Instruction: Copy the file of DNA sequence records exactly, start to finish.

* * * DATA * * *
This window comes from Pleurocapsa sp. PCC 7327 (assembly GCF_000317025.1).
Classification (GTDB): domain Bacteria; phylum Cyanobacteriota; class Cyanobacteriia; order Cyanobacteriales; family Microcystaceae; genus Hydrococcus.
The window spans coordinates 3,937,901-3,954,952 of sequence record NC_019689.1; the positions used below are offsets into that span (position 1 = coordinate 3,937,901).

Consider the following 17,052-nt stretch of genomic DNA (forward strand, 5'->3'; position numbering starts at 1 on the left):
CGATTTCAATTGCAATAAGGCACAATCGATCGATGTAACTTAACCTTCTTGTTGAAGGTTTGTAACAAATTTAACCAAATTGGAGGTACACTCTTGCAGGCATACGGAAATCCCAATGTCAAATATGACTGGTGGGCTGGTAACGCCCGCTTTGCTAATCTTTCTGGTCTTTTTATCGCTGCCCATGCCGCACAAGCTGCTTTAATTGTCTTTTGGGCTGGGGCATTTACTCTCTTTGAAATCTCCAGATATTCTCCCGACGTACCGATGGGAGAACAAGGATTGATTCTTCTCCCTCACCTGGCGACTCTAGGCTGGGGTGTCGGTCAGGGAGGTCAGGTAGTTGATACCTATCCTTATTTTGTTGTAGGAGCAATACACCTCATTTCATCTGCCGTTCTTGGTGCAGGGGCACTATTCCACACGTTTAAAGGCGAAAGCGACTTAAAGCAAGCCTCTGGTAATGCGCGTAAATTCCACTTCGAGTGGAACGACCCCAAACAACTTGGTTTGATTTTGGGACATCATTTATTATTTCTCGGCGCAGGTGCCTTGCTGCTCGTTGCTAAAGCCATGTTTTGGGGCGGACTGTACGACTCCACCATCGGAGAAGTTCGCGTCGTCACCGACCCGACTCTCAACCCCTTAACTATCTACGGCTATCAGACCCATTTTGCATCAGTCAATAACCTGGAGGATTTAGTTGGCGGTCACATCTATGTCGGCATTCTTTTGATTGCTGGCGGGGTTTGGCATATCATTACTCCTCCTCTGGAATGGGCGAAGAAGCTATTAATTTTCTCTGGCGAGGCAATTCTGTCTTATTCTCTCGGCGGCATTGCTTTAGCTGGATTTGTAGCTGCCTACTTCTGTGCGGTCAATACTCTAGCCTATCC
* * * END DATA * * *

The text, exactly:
This window comes from Pleurocapsa sp. PCC 7327 (assembly GCF_000317025.1).
Classification (GTDB): domain Bacteria; phylum Cyanobacteriota; class Cyanobacteriia; order Cyanobacteriales; family Microcystaceae; genus Hydrococcus.
The window spans coordinates 3,937,901-3,954,952 of sequence record NC_019689.1; the positions used below are offsets into that span (position 1 = coordinate 3,937,901).

Consider the following 17,052-nt stretch of genomic DNA (forward strand, 5'->3'; position numbering starts at 1 on the left):
CGATTTCAATTGCAATAAGGCACAATCGATCGATGTAACTTAACCTTCTTGTTGAAGGTTTGTAACAAATTTAACCAAATTGGAGGTACACTCTTGCAGGCATACGGAAATCCCAATGTCAAATATGACTGGTGGGCTGGTAACGCCCGCTTTGCTAATCTTTCTGGTCTTTTTATCGCTGCCCATGCCGCACAAGCTGCTTTAATTGTCTTTTGGGCTGGGGCATTTACTCTCTTTGAAATCTCCAGATATTCTCCCGACGTACCGATGGGAGAACAAGGATTGATTCTTCTCCCTCACCTGGCGACTCTAGGCTGGGGTGTCGGTCAGGGAGGTCAGGTAGTTGATACCTATCCTTATTTTGTTGTAGGAGCAATACACCTCATTTCATCTGCCGTTCTTGGTGCAGGGGCACTATTCCACACGTTTAAAGGCGAAAGCGACTTAAAGCAAGCCTCTGGTAATGCGCGTAAATTCCACTTCGAGTGGAACGACCCCAAACAACTTGGTTTGATTTTGGGACATCATTTATTATTTCTCGGCGCAGGTGCCTTGCTGCTCGTTGCTAAAGCCATGTTTTGGGGCGGACTGTACGACTCCACCATCGGAGAAGTTCGCGTCGTCACCGACCCGACTCTCAACCCCTTAACTATCTACGGCTATCAGACCCATTTTGCATCAGTCAATAACCTGGAGGATTTAGTTGGCGGTCACATCTATGTCGGCATTCTTTTGATTGCTGGCGGGGTTTGGCATATCATTACTCCTCCTCTGGAATGGGCGAAGAAGCTATTAATTTTCTCTGGCGAGGCAATTCTGTCTTATTCTCTCGGCGGCATTGCTTTAGCTGGATTTGTAGCTGCCTACTTCTGTGCGGTCAATACTCTAGCCTATCC